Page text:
As was mentioned, perhaps some research into source libraries from Philadelphia, Los Angeles or Monterrey might turn up some semblance of such a work. The real disappointing factor is that the seminary that Fr. Dade retired to also eventually shuttered, so we have no records of specific musical practices, if any, were taught those ordered seminarians.
One needs to keep in the back of one’s mind a number of cultural backgrounds at play here:
*Though there were clearly distinctions between types of Masses said or sung during these eras, such as Missa Lecta (what we would call a “Low Mass” or a “Deprived Mass,” Missa Cantata (a sung Mass, or “High Mass’ at which the priest sings portions, thus the designation “high” for singing, “low” for speaking; and the Solemn Mass, at which everything save the sermon was sung.
*Father Dade, like many immigrant Irish priests, also was likely influenced by a number of cultural traditions. Those would include a preference for the Low Mass, or perhaps a Low Mass that was surrounded with devotional practices such as Benedictions, Novenas and the like in which so-called “popular or devotional” hymns were congregationally sung. And this practice could also have been grafted onto the richer High and Solemn Mass formulae as well.
I have two volumes by American Catholic hymnologist, J. Vincent Higgonson,
A HISTORY OF AMERICAN CATHOLIC HYMNALS and A HANDBOOK FOR AMERICAN CATHOLIC HYMNALS that chronicle virtually all musical aspects of Catholic worship from colonial times to the twentieth century. So, any reconstruction of what might have been heard in Philadelphia in the 1840’s by Fr. Dade can be speculated upon and prepared with some historical accuracy.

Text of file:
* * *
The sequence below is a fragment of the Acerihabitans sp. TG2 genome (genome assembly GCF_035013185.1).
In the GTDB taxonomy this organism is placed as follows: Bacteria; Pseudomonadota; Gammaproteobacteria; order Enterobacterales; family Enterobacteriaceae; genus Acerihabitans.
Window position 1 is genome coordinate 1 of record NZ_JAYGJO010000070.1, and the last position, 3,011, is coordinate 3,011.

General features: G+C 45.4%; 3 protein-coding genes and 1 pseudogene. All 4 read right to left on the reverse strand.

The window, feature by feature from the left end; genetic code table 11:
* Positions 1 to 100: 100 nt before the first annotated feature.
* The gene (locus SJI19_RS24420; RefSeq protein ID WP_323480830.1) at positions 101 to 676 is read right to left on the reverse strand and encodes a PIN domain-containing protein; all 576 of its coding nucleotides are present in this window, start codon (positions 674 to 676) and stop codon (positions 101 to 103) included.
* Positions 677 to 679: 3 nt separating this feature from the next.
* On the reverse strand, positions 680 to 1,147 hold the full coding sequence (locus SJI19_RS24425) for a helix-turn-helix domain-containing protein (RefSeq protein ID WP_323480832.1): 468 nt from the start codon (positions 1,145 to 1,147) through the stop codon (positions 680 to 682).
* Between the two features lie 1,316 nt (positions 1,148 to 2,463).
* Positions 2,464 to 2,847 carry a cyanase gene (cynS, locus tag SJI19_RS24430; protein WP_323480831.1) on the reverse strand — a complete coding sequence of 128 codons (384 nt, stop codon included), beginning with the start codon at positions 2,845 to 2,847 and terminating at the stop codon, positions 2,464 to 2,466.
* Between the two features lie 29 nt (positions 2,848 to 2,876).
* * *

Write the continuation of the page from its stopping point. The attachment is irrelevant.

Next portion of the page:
As our parish approaches its 150th anniversary celebrations, it will interesting to participate in historical re-creations of musical performances that were part of our city and parish societies during the Civil War era.

1 comment:

Jeffrey Quick said...

The "Peters" is probably this:
Peters' celebrated mass in D.
W C Peters

Latin Musical Score : Printed music : Masses 38 p.
Philadelphia, Co-operative Music Co.,
Libraries worldwide that own item: 4
Author(s): Peters, W. C. 1805-1866. (William Cumming)

I would bet it was originally published here:
Peters' Catholic harp :
a collection of sacred music, designed for the use of choirs, schools and musical associations, containing morning and evening services /
W C Peters

Latin Musical Score : Printed music 1 score (176 p.) ; 18 x 25 cm.
Boston : O. Ditson,

19th c. American Catholic church music is even more a tabula rasa than 19thc Catholic church music in general. Much of it (the works of RoSewig for example) fell victim to changing tastes and the motu proprio of 1903 (though RoSewig is much less theatrical and more in the spirit of MP '03 than, oh, almost anything you'd hear at Mass today.) But I met an old-time Catholic who was amazed that I knew about RoSewig and said his masses were done in one Cleveland parish well into the 60s.